China also seems to assume that an invasion of Taiwan would be a walkover. On paper, the massive forces of the Chinese military far outweigh Taiwan. The problem is that invading Taiwan involves a complex operation and invading a densely populated island with 24 million people.
Those people may not like getting invaded.
They may decide to do something about it.
They have a few military issues in their favor:
• Amphibious operations and air landing operations are astonishingly complicated. In combat, they don’t get less complicated. Chinese forces can’t just casually drop in whenever they feel like it.
• The island is no simple target, either. The China side of the island is basically urban and farmland. It’s an odd mix of terrain and different spaces. The rest of the island is two very large national parks which could contain anything military in a big, healthy, electronic clutter environment.
• In short, Taiwan is not a soft target, based on physical combat environments alone. An invasion would involve a lot of street fighting and fighting in tough terrain. The number of Chinese troops which can be delivered on Taiwan isn’t unlimited either; it’s a matter of carrying capacity by sea and air.
• Seaborne attacks can go wrong, easily. Ask the US Marine Corps, which has more experience than anyone. Just about every landing they have ever done has had some problems. A worst case in point is the landing on Tarawa. The Marines had a hell of a time in the face of point-blank opposition from five thousand Japanese troops. (I would suggest that 130,000 people fighting for their own homes might be even less hospitable to unwanted visitors.)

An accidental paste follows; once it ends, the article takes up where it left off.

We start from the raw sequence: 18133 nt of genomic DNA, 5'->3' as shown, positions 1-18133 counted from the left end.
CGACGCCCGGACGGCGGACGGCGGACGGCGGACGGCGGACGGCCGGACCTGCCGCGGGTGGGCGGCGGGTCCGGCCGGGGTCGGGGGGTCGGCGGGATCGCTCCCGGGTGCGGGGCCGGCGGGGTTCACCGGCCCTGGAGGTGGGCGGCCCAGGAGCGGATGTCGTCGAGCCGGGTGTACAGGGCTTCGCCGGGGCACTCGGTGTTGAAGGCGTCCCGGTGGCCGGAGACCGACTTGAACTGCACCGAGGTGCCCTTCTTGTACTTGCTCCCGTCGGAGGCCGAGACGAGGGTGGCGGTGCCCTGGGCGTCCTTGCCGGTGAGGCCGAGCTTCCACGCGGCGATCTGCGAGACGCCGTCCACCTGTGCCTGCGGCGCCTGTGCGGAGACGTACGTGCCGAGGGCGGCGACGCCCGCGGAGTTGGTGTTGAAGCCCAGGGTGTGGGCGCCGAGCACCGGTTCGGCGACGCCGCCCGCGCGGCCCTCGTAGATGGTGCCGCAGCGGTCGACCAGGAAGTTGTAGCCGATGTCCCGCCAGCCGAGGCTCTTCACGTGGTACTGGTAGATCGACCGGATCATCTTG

• Air landing attacks are no easier. If Vietnam and other wars proved anything at all, they proved that air landings are tricky, unpredictable, and subject to sudden changes of circumstances. Against an urban area full of various anti-air assets, nothing can be taken for granted.
Points being:
• Any form of attack on Taiwan would be strenuously opposed, and probably effectively, for some time. The Taiwanese military is perfectly capable of fighting just about anything China can throw at it.